Yingluck tours hardesthit province, where industrial estates are under threat; more rain coming
The eastern province has been the hardest hit, as it holds water running south from Nakhon Ratchasima, which is receiving run-off from Khao Yai National Park. Areas facing the biggest flood threat include the large Industrial Estate 304, where 20 factories are already flooded. And Prachantakham district is already inundated with a flood one to two metres deep.
The flood threat at Prachin Buri’s industrial areas prompted a visit yesterday by Prime Minister Yingluck Shinawatra and Banharn Silpa-archa, de-facto and chief adviser of the Chart Thai Pattana Party, which has MP seats in this province. They inspected many areas, met with flood victims and handed relief supplies to them. Many of these came in bags with a sticker picture of Thaksin, the fugitive former premier, on them.
A large number of villagers in two tambons in Prachantakham closed a road in protest at the authorities’ alleged lack of care. Prachin Buri has faced flooding since September 19, with both urban and rural areas under a high level of water, some of which is now stagnant.
The flood situation remains grim, with incoming Typhoon Wutip threatening to bring heavy rain to the Northeast and lower North, which have already been hit hard and have many areas under water.
A weather forecast issued yesterday said Wutip was expected to reach Hue in Vietnam by today or tomorrow, and later slow down when reaching the Thai Northeast. Meanwhile, a monsoon nearing the southwest is also expected to bring heavy rain to coastal provinces near the Andaman Sea, and high seas are likely in the Gulf of Thailand.
Yingluck, as defence minister, had instructed military units to help flood victims in their vicinity. She also told the Public Health Ministry to give counselling to flood victims for their mental well-being, as well as treatment and medicine.
Banharn told reporters he had volunteered to Yingluck to take care of the situation in Prachin Buri on a regular basis if she is busy. He said the province had been hit by a record volume of water – the highest over a 30-year period, plus an influx from neighbouring Sa Kaew.
In a flood damage update yesterday, there have been 19 people killed in flood-related accidents or drowning, while some 27 provinces have areas under water. Floods have affected 783,000 households in 224 districts, with more than 2.7 million people.
The situation was better in five provinces: Prachuap Khiri Khan, Chumphon, Kanchanaburi, Kalasin and Nakhon Ratchasima.
In hard-hit Ubon Ratchathani and Si Sa Ket provinces, some 15,254 people were evacuated from 4,416 flooded homes, according to the update by the Department of Disaster Prevention and Mitigation.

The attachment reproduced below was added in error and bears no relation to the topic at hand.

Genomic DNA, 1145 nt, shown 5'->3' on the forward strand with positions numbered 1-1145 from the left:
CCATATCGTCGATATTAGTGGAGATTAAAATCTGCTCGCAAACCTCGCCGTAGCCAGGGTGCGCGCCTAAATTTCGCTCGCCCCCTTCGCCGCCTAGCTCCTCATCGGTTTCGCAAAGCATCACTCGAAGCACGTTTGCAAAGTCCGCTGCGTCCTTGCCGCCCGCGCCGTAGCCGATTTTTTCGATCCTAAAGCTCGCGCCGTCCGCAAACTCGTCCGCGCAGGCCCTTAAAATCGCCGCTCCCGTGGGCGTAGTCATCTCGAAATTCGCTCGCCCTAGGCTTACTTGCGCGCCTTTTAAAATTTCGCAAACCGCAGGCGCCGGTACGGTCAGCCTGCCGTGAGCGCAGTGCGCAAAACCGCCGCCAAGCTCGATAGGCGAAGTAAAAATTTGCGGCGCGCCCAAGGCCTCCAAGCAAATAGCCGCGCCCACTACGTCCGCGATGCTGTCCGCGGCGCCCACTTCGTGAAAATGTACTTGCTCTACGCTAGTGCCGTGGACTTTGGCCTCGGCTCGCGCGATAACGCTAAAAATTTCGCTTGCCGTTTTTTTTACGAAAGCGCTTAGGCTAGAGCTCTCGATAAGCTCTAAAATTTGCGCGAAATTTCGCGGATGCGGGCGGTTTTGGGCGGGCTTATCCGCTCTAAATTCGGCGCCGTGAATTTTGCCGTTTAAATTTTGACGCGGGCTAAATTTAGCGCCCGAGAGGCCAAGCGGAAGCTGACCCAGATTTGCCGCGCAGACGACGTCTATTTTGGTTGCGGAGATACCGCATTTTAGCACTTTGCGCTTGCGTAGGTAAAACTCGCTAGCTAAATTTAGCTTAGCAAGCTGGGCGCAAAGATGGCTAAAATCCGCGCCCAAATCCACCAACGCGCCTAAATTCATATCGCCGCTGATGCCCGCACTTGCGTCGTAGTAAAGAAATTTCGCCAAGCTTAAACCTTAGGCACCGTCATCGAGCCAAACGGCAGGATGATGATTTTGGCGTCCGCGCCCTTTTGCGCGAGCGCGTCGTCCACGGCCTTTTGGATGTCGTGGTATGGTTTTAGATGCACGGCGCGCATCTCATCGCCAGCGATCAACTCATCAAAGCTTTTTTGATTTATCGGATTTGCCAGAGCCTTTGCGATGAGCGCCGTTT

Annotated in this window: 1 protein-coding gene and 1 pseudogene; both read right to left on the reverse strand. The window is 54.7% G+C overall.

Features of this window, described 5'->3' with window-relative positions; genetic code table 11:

Both Yingluck and Banharn also visited Kabin Buri, where the floodwater level remains high. In a report by provincial governor Jittra Phromchutima, they were told that two people drowned, 11,765 households were affected, 94,601 rai of farmland, 605 fish ponds, and 311 roads were flooded or damaged. Some 77,979 heads of cattle had also died.
Meanwhile, Democrat Party deputy spokesperson Mallika Bunmeetrakool said she doubted that Bt120 billion said to have been spent on flood prevention projects was fully allocated for such measures. She alleged that a woman with close ties to the government had demanded 40 per cent cut – or “tea money” from contractors. Mallika said she would lodge a complaint with the National Anti-Corruption Commission asking for an investigation into spending on flood projects.
The Public Health Ministry said yesterday more than 26,000 patients had received treatment for waterborne diseases – Athlete’s Foot, body pain and headache. The report also said 35 small hospitals and government clinics had been flooded but public services at those places were continuing.
Mobile medical units from government hospitals had provided services 504 times, plus 18,500 home visits, with 80,000 medical kits given out to flood victims. Another 120,000 kits were ready for distribution and an order had been placed to obtain 300,000 more kits, the report said.
Public Health Minister Pradit Sintavanarong said health volunteers would make visits at locations where residents, such as the elderly and sick, were prone to post-flood diseases, including Leptospirosis, “pink eye”, dengue, and watery bowel.